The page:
Center for Theoretical Physics (Pupin Hall 8th Floor)
"Quantum Matter Out of Equilibrium"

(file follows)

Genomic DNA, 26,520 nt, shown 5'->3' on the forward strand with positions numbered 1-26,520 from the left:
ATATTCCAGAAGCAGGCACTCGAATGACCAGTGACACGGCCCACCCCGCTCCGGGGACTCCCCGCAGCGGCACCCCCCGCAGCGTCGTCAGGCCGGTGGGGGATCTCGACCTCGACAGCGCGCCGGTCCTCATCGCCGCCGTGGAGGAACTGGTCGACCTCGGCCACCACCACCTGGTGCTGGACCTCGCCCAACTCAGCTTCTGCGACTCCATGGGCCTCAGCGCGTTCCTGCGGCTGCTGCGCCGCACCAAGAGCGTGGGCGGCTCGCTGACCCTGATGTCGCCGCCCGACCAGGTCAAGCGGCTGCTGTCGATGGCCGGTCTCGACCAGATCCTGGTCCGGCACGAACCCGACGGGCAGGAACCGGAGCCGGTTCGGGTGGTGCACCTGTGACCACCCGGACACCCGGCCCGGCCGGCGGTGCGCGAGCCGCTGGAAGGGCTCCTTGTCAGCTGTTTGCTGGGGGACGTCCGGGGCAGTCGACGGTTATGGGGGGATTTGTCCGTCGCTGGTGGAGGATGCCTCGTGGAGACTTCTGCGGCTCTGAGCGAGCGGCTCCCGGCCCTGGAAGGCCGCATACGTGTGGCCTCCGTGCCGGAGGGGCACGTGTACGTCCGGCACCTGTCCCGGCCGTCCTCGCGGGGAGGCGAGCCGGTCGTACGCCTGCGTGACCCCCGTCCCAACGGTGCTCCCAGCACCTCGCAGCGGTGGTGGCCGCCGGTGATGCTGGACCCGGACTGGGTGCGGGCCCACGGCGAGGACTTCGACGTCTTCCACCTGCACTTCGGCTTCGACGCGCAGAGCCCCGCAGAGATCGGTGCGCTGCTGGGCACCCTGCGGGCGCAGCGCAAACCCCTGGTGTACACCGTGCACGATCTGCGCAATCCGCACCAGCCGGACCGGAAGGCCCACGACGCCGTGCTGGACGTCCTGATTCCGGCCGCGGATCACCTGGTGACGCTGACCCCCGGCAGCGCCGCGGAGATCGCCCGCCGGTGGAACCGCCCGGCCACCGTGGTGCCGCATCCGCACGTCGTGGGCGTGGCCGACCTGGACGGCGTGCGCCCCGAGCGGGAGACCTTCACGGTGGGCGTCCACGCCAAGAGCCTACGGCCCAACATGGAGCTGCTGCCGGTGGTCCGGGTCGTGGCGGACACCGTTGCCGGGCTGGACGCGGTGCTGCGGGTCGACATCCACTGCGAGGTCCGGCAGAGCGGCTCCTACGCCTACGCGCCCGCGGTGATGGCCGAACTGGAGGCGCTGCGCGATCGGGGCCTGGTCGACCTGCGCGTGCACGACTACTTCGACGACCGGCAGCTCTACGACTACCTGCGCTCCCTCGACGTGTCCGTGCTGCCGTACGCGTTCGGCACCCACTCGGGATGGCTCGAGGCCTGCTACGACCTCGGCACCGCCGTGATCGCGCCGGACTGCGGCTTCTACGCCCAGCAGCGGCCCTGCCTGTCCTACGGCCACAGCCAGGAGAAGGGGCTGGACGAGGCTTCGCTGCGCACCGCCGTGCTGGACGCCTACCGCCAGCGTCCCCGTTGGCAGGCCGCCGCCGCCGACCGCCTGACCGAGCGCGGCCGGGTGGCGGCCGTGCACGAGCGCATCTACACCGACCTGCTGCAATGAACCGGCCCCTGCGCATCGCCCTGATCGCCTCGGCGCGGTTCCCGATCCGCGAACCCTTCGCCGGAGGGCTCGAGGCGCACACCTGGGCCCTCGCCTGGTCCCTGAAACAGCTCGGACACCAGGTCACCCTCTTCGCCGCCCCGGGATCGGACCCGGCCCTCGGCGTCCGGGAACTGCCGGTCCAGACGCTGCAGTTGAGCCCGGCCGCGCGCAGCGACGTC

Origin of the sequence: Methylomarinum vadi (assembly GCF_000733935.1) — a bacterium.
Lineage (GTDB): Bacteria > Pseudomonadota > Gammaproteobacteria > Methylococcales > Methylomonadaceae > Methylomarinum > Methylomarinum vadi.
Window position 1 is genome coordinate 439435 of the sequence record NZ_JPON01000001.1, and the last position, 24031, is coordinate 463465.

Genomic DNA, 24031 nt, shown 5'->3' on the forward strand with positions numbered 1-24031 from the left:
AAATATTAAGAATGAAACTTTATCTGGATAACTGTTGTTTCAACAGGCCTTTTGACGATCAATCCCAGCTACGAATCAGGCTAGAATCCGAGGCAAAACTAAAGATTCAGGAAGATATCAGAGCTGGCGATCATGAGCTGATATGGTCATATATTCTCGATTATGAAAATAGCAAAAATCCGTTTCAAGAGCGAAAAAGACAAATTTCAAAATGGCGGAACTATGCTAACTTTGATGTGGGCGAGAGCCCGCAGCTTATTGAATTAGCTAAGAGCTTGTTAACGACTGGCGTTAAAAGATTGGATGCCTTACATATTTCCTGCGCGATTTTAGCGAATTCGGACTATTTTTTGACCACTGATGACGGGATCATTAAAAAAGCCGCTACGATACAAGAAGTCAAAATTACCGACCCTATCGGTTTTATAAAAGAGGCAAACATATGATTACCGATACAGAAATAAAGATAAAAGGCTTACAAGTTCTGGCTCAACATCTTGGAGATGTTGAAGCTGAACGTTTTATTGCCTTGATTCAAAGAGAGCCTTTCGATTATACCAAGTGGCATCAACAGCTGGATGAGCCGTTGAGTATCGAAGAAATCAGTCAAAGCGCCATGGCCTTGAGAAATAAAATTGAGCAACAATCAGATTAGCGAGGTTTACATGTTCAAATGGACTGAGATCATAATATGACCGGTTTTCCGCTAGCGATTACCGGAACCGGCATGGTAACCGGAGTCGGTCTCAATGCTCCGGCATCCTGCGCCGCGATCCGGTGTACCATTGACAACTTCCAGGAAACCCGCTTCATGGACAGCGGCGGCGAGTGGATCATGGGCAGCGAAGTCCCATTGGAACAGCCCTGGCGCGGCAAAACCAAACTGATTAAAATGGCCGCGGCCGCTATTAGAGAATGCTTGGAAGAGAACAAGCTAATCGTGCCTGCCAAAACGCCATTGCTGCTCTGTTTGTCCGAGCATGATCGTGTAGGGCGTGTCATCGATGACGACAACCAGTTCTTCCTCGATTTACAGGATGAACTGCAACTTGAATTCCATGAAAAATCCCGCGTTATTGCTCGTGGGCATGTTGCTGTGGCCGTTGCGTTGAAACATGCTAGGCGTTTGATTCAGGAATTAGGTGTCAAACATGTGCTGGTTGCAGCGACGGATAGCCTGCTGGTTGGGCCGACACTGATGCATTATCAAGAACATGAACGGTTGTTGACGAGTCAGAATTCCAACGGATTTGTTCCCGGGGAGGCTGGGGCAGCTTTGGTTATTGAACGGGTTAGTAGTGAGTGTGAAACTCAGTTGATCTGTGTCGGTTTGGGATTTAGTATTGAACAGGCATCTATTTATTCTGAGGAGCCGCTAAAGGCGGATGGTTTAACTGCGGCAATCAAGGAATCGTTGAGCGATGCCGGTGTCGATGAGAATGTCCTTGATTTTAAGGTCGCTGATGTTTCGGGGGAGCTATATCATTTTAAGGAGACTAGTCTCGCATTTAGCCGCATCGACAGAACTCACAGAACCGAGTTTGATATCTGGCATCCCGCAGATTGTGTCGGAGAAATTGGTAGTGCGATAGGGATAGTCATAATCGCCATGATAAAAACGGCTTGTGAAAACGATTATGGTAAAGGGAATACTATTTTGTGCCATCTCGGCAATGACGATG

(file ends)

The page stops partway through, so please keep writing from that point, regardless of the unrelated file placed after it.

A central goal of condensed matter physics is to study the universal emergent properties of macroscopic quantum systems with large numbers of interacting particles. Due to a variety of conceptual and experimentally motivated reasons, the traditional approach of many-body physics is largely built around the study of low-temperature and near-equilibrium properties of time independent Hamiltonians. A confluence of developments across a range of subfields --- particularly experimental advances in building programmable quantum devices --- have opened up a vast new territory of studying many-body phenomena in completely novel regimes: highly excited, "post Hamiltonian", and far from equilibrium. The natural evolutions implemented by these novel experiments are out-of-equilibrium dynamics generated by quantum circuits of unitary gates, possibly interrupted by measurements, and starting from initial states that are not low energy in any useful sense. I will describe some highlights of an active research program to advance many-body theory beyond the regime of near-equilibrium time-independent Hamiltonians, with a view towards uncovering novel emergent phenomena in the non-equilibrium dynamics of many-body systems, and the physics of quantum circuits. For example, certain phases of matter that are forbidden in equilibrium, such as quantum time crystals, have found new life in the out-of-equilibrium setting. Likewise, ``monitored" circuits that include unitary evoluion and measurements can give rise to novel entanglement and teleporatation phases.